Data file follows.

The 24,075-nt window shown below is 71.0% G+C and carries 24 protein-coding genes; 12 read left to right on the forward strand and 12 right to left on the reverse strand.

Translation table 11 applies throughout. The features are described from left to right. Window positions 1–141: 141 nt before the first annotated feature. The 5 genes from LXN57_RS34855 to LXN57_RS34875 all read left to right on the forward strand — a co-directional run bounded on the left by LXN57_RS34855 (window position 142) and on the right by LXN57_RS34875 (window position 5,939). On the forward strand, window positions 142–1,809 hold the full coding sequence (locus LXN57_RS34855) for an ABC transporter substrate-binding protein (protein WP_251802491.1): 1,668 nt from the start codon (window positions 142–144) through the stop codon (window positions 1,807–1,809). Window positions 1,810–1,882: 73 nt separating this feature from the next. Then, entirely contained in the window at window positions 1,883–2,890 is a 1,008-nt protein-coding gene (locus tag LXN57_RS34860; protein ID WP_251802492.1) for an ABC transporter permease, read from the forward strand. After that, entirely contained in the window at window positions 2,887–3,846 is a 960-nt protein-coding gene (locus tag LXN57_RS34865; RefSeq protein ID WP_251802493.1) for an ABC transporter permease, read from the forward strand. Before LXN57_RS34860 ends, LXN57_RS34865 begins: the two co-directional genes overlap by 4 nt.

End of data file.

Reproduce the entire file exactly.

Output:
The 24,075-nt window shown below is 71.0% G+C and carries 24 protein-coding genes; 12 read left to right on the forward strand and 12 right to left on the reverse strand.

Translation table 11 applies throughout. The features are described from left to right. Window positions 1–141: 141 nt before the first annotated feature. The 5 genes from LXN57_RS34855 to LXN57_RS34875 all read left to right on the forward strand — a co-directional run bounded on the left by LXN57_RS34855 (window position 142) and on the right by LXN57_RS34875 (window position 5,939). On the forward strand, window positions 142–1,809 hold the full coding sequence (locus LXN57_RS34855) for an ABC transporter substrate-binding protein (protein WP_251802491.1): 1,668 nt from the start codon (window positions 142–144) through the stop codon (window positions 1,807–1,809). Window positions 1,810–1,882: 73 nt separating this feature from the next. Then, entirely contained in the window at window positions 1,883–2,890 is a 1,008-nt protein-coding gene (locus tag LXN57_RS34860; protein ID WP_251802492.1) for an ABC transporter permease, read from the forward strand. After that, entirely contained in the window at window positions 2,887–3,846 is a 960-nt protein-coding gene (locus tag LXN57_RS34865; RefSeq protein ID WP_251802493.1) for an ABC transporter permease, read from the forward strand. Before LXN57_RS34860 ends, LXN57_RS34865 begins: the two co-directional genes overlap by 4 nt.